As the end credits rolled during The Last of Us, I was left bewildered by the events that transpired throughout the game. The gun battles, those tough choices, the bonding between Joel and Ellie, and the heart-stopping moments where one wrong move would lead to my demise. For it to end the way it did, was the journey of these two characters truly worth it?
For that answer, you must ask yourself another, much tougher question: if you were in their situation, would you do the same thing?
The Last of Us takes place twenty years after an infection has started to spread. Almost all of civilization has been destroyed, with no cure in sight...until now. Joel, whose daughter was killed senselessly by a soldier, comes across Ellie, a young girl who was bitten by an Infected, but is immune to the disease. Marlene, leader of a resistance known as the Fireflies, tells Joel to take Ellie to her team's headquarters, where her immunity can be studied to find a vaccine and rid the world of this disease.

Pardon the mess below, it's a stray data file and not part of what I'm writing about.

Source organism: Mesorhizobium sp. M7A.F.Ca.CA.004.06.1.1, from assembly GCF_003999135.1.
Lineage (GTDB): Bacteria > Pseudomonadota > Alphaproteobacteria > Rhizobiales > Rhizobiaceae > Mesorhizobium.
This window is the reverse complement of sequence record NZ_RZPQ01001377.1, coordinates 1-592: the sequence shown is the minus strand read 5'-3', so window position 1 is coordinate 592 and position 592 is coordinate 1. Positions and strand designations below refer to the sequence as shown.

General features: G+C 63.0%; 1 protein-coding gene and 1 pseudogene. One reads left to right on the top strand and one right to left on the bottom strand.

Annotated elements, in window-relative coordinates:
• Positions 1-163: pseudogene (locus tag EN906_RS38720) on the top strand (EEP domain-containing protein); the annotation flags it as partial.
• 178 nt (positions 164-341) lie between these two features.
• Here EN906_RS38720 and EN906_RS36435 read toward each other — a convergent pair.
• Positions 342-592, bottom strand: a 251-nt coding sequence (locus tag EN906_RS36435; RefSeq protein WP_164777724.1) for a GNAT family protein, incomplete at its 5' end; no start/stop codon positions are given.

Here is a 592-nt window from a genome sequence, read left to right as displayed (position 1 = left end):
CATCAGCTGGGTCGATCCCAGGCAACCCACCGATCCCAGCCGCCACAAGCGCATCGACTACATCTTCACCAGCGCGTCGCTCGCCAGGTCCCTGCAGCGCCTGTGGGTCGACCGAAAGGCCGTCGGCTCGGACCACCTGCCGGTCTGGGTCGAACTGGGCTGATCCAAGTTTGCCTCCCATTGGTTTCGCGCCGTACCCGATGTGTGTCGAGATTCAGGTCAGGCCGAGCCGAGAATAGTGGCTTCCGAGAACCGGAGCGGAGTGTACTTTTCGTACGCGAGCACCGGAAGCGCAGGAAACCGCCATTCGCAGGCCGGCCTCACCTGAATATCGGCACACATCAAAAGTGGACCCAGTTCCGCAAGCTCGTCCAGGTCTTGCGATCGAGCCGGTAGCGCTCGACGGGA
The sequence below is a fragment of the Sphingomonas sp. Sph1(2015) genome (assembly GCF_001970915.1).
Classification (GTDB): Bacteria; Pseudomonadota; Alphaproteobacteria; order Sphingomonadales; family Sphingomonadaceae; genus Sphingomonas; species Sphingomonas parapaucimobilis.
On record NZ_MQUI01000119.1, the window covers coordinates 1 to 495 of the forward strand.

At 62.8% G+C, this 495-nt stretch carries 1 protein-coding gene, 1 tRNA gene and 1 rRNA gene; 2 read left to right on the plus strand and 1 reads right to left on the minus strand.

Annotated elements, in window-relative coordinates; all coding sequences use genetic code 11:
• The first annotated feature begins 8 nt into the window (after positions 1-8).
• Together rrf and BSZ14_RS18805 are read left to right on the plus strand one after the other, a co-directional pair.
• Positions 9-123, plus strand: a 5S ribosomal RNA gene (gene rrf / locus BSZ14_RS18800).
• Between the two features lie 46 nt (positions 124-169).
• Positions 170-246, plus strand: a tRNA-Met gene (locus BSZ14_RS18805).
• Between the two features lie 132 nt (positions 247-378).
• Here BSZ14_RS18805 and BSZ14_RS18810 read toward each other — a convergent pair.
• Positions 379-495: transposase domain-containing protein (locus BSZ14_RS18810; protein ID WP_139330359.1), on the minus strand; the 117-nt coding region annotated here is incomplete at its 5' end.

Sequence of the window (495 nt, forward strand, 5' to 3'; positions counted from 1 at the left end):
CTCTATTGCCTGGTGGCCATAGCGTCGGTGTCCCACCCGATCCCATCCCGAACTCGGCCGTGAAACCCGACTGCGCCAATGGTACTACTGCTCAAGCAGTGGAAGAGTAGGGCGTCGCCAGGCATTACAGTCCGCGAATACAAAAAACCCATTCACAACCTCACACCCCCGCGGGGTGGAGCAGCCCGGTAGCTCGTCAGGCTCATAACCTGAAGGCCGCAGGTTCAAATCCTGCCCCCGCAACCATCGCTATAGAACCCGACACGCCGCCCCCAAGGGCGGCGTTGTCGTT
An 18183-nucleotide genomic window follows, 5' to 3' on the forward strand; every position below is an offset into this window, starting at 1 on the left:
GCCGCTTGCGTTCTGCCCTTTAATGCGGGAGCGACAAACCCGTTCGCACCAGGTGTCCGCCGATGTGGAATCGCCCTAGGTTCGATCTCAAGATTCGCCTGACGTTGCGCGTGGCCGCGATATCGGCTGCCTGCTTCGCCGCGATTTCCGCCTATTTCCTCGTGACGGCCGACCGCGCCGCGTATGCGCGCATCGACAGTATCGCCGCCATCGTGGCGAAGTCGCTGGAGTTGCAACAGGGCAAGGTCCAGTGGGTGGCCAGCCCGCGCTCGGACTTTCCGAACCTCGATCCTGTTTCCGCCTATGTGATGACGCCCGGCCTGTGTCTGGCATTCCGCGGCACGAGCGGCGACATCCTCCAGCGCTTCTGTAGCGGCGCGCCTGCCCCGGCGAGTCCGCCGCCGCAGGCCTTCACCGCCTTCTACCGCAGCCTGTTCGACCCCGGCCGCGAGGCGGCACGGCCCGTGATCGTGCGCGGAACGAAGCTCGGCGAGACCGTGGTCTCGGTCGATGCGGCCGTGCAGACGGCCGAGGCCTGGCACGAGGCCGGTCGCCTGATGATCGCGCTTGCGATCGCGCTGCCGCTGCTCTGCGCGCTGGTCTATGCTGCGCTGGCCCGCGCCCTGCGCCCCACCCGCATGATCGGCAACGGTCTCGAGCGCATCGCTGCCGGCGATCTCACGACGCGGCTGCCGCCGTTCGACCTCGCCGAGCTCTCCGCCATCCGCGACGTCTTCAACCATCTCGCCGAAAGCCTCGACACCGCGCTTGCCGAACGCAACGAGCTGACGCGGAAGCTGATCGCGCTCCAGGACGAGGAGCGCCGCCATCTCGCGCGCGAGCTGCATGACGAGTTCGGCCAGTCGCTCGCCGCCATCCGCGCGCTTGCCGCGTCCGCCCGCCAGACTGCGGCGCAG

As you travel through the country, you find survivors that are just doing everything they can to live, including using tactics that are morally wrong. Some kill others for their supplies, while a specific few kill people for their meat. It's in this aspect where the game tries to point out which of the two are the real monsters: the Infected or the survivors blinded by the will to survive by any means necessary.
Most of my time with The Last of Us I found myself battling more regular human beings than the Infected; in fact I found myself killing more humans than Infected in the long run, as the Clickers (as they are also called) can be avoided by moving as slow as possible. (The only time I really had to kill an Infected is if they were either a Screamer or one of those badly mutated ones that shoots spores at you.)
In order to survive, you must learn how to fend off any sort of attack, which this game does a great job at teaching throughout the single-player experience. You can go in all guns blazing, or try your best at attacking in stealth mode. If your ammo is low, then it is best to go with the latter. You can collect weapons, ammo, and even objects that you can throw to distract others and try to either attack from behind or sneak around.